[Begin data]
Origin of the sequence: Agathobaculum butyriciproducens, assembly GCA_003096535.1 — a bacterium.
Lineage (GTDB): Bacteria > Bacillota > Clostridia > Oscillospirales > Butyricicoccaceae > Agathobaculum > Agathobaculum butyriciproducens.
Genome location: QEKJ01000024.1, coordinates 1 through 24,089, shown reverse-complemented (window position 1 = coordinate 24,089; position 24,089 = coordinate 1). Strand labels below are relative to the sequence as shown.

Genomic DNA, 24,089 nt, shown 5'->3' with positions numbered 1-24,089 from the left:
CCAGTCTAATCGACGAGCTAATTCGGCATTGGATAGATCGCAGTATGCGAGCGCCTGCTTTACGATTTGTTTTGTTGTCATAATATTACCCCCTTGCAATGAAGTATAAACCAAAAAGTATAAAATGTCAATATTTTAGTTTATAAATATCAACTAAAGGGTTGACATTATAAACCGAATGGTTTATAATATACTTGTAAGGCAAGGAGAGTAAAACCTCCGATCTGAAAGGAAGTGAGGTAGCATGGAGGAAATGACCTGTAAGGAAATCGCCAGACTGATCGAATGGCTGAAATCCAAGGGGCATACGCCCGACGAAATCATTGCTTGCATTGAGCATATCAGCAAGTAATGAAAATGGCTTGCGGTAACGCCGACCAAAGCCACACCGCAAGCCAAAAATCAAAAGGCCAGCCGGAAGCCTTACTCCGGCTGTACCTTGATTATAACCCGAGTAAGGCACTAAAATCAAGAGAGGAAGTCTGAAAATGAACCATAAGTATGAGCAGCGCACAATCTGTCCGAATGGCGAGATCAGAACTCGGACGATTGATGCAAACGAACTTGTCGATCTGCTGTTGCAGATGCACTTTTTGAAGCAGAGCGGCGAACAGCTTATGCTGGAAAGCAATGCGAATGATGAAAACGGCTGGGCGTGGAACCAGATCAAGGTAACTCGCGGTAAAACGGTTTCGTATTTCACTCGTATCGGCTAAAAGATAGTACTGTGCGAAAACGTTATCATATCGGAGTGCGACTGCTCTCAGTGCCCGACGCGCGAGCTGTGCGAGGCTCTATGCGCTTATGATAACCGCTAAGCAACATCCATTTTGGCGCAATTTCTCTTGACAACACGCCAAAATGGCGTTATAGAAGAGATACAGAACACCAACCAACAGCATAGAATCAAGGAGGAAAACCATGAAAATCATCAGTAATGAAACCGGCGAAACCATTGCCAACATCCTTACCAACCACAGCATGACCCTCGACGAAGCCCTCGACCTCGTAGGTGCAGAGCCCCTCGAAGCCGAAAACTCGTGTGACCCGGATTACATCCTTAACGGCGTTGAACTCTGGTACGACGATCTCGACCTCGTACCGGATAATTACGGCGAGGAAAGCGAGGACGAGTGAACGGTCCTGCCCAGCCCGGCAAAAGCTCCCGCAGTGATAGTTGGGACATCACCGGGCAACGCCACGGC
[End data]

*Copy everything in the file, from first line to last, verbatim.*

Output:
Origin of the sequence: Agathobaculum butyriciproducens, assembly GCA_003096535.1 — a bacterium.
Lineage (GTDB): Bacteria > Bacillota > Clostridia > Oscillospirales > Butyricicoccaceae > Agathobaculum > Agathobaculum butyriciproducens.
Genome location: QEKJ01000024.1, coordinates 1 through 24,089, shown reverse-complemented (window position 1 = coordinate 24,089; position 24,089 = coordinate 1). Strand labels below are relative to the sequence as shown.

Genomic DNA, 24,089 nt, shown 5'->3' with positions numbered 1-24,089 from the left:
CCAGTCTAATCGACGAGCTAATTCGGCATTGGATAGATCGCAGTATGCGAGCGCCTGCTTTACGATTTGTTTTGTTGTCATAATATTACCCCCTTGCAATGAAGTATAAACCAAAAAGTATAAAATGTCAATATTTTAGTTTATAAATATCAACTAAAGGGTTGACATTATAAACCGAATGGTTTATAATATACTTGTAAGGCAAGGAGAGTAAAACCTCCGATCTGAAAGGAAGTGAGGTAGCATGGAGGAAATGACCTGTAAGGAAATCGCCAGACTGATCGAATGGCTGAAATCCAAGGGGCATACGCCCGACGAAATCATTGCTTGCATTGAGCATATCAGCAAGTAATGAAAATGGCTTGCGGTAACGCCGACCAAAGCCACACCGCAAGCCAAAAATCAAAAGGCCAGCCGGAAGCCTTACTCCGGCTGTACCTTGATTATAACCCGAGTAAGGCACTAAAATCAAGAGAGGAAGTCTGAAAATGAACCATAAGTATGAGCAGCGCACAATCTGTCCGAATGGCGAGATCAGAACTCGGACGATTGATGCAAACGAACTTGTCGATCTGCTGTTGCAGATGCACTTTTTGAAGCAGAGCGGCGAACAGCTTATGCTGGAAAGCAATGCGAATGATGAAAACGGCTGGGCGTGGAACCAGATCAAGGTAACTCGCGGTAAAACGGTTTCGTATTTCACTCGTATCGGCTAAAAGATAGTACTGTGCGAAAACGTTATCATATCGGAGTGCGACTGCTCTCAGTGCCCGACGCGCGAGCTGTGCGAGGCTCTATGCGCTTATGATAACCGCTAAGCAACATCCATTTTGGCGCAATTTCTCTTGACAACACGCCAAAATGGCGTTATAGAAGAGATACAGAACACCAACCAACAGCATAGAATCAAGGAGGAAAACCATGAAAATCATCAGTAATGAAACCGGCGAAACCATTGCCAACATCCTTACCAACCACAGCATGACCCTCGACGAAGCCCTCGACCTCGTAGGTGCAGAGCCCCTCGAAGCCGAAAACTCGTGTGACCCGGATTACATCCTTAACGGCGTTGAACTCTGGTACGACGATCTCGACCTCGTACCGGATAATTACGGCGAGGAAAGCGAGGACGAGTGAACGGTCCTGCCCAGCCCGGCAAAAGCTCCCGCAGTGATAGTTGGGACATCACCGGGCAACGCCACGGC